I hadn’t expected to be so impressed by Blackwater Falls. The West Virginia state park was just a place to camp, conveniently located close to two microbreweries in the towns of Thomas and Davis, not to mention a portion of the Monongahela National Forest which my hiking buddy Lucy and I planned to explore the next day. But we dutifully went down to look at the falls after pitching our tents, and were blown away (see the photo in my postcard). The tannic color of the falls (whence its name) was striking, and the location in a wooded gorge couldn’t have been more picturesque.
I made an audio recording of the falls, then switched to the video camera. At a certain point, Lucy — who has an excellent eye — drew my attention to the water spraying off a large boulder at the foot of the falls and suggested that might make a good film “for a poem by you or Nic S..” I saw immediately what she was talking about.
After several more days of relishing the unparalleled silence, breathtaking scenery and wilderness quality of the “Mon,” we made our way back to Central Pennsylvania, and I discovered to my shock that Via Negativa and all its associated sites had been down for two and a half days (sorry about that). But my gloom at the unreliability of my webhost was soon cancelled out by my excitement at seeing what other, more diligent online poets had been doing during my absence. Luisa had continued to write daily poems for publication on Via Negativa even without the benefit of access to The Morning Porch archives for prompts, which is especialy impressive considering all her other commitments. And Nic S., who had recently decided to close submissions to Whale Sound, her online audio archive of contemporary poetry, had just launched a new audio project called Pizzicati of Hosanna, featuring her readings of work by dead poets in English, French, Spanish and Italian. One poem, Neruda’s “Fábula de la sirena y los borrachos,” seemed like it might make a good fit for my waterfall footage.
I whipped up a fairly literal translation — good enough for subtitling, I thought. But finding the right soundtrack consumed quite a few hours more, using various search terms at Jamendo, ccMixter and Soundcloud. Part of the problem was I couldn’t decide on the mood I wanted to establish. But once it became clear it should be elegiac (rather than, say, angry or dissonant), I quickly found something I thought might work. I shared the result at a private Facebook group where a few of us aspiring videopoets critique each other’s work, and was encouraged by their positive reactions. Brenda Clews suggested I increase the sound of the falls after the poem ends. I decided to go a little further and include waterfall sound throughout the title and credits, using the higher-quality audio from my portable recorder rather than what was on the video.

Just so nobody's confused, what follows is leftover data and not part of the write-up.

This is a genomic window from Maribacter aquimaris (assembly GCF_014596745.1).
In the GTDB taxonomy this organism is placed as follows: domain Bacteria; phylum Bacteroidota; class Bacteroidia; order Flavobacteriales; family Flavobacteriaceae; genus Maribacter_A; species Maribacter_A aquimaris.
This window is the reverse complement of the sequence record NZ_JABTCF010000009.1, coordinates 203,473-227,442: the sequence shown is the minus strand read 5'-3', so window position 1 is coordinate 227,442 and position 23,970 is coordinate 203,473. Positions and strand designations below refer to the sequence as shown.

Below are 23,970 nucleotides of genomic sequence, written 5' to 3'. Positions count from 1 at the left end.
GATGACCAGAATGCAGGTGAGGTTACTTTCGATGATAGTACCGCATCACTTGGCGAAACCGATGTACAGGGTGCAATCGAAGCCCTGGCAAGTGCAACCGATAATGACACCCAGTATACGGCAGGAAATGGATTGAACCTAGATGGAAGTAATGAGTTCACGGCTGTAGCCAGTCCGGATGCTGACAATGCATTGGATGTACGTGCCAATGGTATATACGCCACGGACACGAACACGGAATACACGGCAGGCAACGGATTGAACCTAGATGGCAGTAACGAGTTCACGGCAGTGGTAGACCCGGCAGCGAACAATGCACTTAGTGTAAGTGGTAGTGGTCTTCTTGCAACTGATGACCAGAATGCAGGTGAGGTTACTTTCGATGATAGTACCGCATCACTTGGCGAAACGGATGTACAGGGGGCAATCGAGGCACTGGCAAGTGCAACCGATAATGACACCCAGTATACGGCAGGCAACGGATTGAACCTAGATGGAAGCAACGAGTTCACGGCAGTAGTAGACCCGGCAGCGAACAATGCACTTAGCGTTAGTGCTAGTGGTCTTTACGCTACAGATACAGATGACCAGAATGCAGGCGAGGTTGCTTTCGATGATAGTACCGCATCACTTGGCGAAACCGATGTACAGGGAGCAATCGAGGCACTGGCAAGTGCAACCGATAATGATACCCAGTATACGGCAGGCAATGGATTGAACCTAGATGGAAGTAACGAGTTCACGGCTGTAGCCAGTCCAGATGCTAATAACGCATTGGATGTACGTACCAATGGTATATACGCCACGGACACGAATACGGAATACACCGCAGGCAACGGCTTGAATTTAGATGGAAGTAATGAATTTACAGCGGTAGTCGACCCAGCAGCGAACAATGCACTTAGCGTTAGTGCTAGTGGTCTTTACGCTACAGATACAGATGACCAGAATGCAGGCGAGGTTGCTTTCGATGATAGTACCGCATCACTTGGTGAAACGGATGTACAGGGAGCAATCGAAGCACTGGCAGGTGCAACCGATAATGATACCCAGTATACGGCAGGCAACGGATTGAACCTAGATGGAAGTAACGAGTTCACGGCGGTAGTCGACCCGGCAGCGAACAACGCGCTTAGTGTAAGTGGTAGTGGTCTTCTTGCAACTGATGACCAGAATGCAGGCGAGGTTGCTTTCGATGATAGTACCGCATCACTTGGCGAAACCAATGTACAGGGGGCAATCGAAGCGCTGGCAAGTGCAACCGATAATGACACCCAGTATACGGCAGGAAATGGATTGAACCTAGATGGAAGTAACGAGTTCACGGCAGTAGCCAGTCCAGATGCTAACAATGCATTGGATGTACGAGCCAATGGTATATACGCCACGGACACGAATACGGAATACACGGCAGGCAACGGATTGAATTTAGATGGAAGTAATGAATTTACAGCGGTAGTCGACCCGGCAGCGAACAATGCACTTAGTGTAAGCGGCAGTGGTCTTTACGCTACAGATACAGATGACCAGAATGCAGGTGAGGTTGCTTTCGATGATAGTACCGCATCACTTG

Here’s my translation, for those with dial-up connections who don’t feel inclined to wait for the video to load:
Fable of the Siren and the Drunks
by Pablo Neruda
All those gentlemen were there inside
when she came in completely naked
they’d been drinking and they began spitting on her
fresh from the river she didn’t understand anything
she was a siren who’d gotten lost
insults streamed down over her smooth flesh
filth drenched her golden breasts
she didn’t know how to cry so she didn’t cry
she didn’t know how to put clothes on so she didn’t put clothes on
they branded her with cigarettes and charred corks
and laughed until they fell down on the bar room floor
she didn’t speak because she didn’t know how to speak
her eyes were the color of distant love
her arms were made of twin topazes
her lips were cut from coral light
and she went out that door as suddenly as she came
no sooner had she entered the river than she was clean
she shone like a white stone in the rain
and without looking back she swam anew
swam toward never again swam toward death
Listen to Neruda himself reading the poem at Palabra Virtual.
Incidentally, speaking of Brenda Clews, she’s just launched a weekly series of blog posts reviewing videopoems, “videopoem Fridays.” Here’s the first installment.